Better image quality. ATSC 3.0 allows 4K UHD transmission, including high-dynamic-range television (HDR-TV), wide color gamut (WCG), and high frame rate (HFR).

adopted ATSC, with full-power analog stations in specified "mandatory markets" (which included provincial capitals, and cities with a population of 300,000 or higher) shutting down on August 31, 2011. The CBC only converted its originating stations to digital; it was given permission to operate its repeaters in mandatory markets (such as CBKST in Saskatoon) for an additional year, but later announced that it would shut down all of its analog repeaters on July 31, 2012—citing budget issues and their distribution network as being obsolete.

ATV started with ATSC broadcasts in the Paramaribo area in June 2014, which was followed by ATSC broadcasts from stations in Brokopondo, Wageningen and Albina. The stations in Brokopondo, Wageningen and Albina broadcast both the channels of ATV (i.e., ATV and TV2) and STVS.

The following organizations hold patents for the development of ATSC technology, as listed in the patent pool administered by MPEG LA. Actual in July 2021 there are about 75% expired.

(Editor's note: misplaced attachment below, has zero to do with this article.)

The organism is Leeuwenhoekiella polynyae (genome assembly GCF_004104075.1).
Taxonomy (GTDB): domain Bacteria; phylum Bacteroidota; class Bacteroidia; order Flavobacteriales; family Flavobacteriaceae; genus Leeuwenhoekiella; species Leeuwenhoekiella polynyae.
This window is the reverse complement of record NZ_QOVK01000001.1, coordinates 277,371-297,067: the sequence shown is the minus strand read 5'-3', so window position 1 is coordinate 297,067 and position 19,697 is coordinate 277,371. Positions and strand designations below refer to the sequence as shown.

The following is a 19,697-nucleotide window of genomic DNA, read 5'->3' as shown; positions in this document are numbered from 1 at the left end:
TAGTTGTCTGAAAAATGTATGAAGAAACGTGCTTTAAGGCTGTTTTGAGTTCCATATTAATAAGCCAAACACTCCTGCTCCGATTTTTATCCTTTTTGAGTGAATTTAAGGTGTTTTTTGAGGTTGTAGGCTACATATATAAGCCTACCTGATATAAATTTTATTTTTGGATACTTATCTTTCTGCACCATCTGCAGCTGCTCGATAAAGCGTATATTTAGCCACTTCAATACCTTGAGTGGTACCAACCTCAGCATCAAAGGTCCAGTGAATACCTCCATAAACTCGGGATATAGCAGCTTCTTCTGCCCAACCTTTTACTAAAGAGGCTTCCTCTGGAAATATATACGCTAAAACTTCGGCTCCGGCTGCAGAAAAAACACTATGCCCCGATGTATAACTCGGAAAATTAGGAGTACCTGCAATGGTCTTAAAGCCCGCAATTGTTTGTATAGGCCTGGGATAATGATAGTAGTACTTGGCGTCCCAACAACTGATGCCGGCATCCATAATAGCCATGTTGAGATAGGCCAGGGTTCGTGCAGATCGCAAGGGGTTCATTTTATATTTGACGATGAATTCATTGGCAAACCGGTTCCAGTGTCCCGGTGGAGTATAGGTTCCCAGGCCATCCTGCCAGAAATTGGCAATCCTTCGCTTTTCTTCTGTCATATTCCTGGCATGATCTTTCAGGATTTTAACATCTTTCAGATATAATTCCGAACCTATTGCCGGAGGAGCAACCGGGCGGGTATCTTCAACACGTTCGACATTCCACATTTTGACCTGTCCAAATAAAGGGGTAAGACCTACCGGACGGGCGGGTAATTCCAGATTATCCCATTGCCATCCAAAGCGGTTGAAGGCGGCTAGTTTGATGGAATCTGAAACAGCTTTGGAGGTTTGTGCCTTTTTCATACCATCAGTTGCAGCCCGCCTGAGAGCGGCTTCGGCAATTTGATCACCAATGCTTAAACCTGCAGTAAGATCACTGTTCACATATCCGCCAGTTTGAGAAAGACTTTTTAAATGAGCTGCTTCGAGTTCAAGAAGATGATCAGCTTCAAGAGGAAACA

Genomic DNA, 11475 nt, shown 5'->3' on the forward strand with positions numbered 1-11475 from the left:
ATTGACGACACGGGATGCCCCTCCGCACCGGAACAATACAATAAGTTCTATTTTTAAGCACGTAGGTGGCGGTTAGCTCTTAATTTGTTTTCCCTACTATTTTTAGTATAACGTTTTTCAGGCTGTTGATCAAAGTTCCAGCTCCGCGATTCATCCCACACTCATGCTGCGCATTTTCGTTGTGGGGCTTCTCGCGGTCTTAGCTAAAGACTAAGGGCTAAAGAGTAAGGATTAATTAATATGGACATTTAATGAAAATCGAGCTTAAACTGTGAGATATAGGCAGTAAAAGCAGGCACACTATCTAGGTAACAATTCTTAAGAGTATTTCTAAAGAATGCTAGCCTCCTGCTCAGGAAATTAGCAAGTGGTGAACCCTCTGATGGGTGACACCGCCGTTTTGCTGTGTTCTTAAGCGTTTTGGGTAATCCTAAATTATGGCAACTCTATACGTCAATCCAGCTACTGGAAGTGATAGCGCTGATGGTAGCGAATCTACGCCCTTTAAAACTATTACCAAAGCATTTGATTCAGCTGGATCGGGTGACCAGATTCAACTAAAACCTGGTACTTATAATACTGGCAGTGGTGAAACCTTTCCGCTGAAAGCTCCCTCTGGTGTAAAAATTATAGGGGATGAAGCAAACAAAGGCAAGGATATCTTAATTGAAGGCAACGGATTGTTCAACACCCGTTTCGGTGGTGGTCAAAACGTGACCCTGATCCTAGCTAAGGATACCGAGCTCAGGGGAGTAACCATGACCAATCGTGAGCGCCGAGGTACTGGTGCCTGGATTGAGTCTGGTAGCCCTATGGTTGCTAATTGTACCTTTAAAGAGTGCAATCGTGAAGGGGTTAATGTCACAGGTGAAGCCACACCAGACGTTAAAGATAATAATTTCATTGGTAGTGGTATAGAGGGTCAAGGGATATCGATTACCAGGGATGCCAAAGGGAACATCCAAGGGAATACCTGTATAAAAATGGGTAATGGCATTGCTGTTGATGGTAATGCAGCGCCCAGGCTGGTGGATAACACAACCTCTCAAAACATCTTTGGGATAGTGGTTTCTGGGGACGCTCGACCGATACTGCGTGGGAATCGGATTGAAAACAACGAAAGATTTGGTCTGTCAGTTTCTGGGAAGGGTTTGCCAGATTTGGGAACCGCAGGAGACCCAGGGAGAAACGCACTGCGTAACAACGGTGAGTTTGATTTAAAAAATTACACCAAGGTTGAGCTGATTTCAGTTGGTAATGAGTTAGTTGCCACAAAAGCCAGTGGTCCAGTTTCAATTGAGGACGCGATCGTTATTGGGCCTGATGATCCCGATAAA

Keith J. Winsteln (November 8, 2002), "MIT Getting Millions For Digital TV Deal" (PDF), The Tech, Massachusetts Institute of Technology, archived (PDF) from the original on March 26, 2009

Nick (October 16, 2008). "ATSC vs DVB for North American amateurs". nsayer.blogspot.com. Archived from the original on March 16, 2018. Retrieved March 16, 2018.

"FCC Authorizes Next Gen TV Broadcast Standard". Federal Communications Commission. November 16, 2017. Archived from the original on December 1, 2017. Retrieved November 18, 2017.

"First Element of ATSC 3.0 Approved for Standard". tvtechnology.com. March 28, 2016. Archived from the original on March 2, 2017. Retrieved March 16, 2018.

"CRTC allows CBC to continue broadcasting analog television signals in 22 markets until August 2012". News Releases. Canadian Radio-television and Telecommunications Commission. August 16, 2011. Archived from the original on May 29, 2013. Retrieved June 4, 2013.

"Low Power Television (LPTV) Service", CDBS Database, Federal Communications Commission, May 17, 2011, archived from the original on April 1, 2013, retrieved April 3, 2013

"N. Korea in the process of introducing digital TV broadcasting". Yonhap News Agency. March 19, 2013. Archived from the original on October 1, 2013. Retrieved June 4, 2013.

9 tft lcd atsc ntsc tv free sample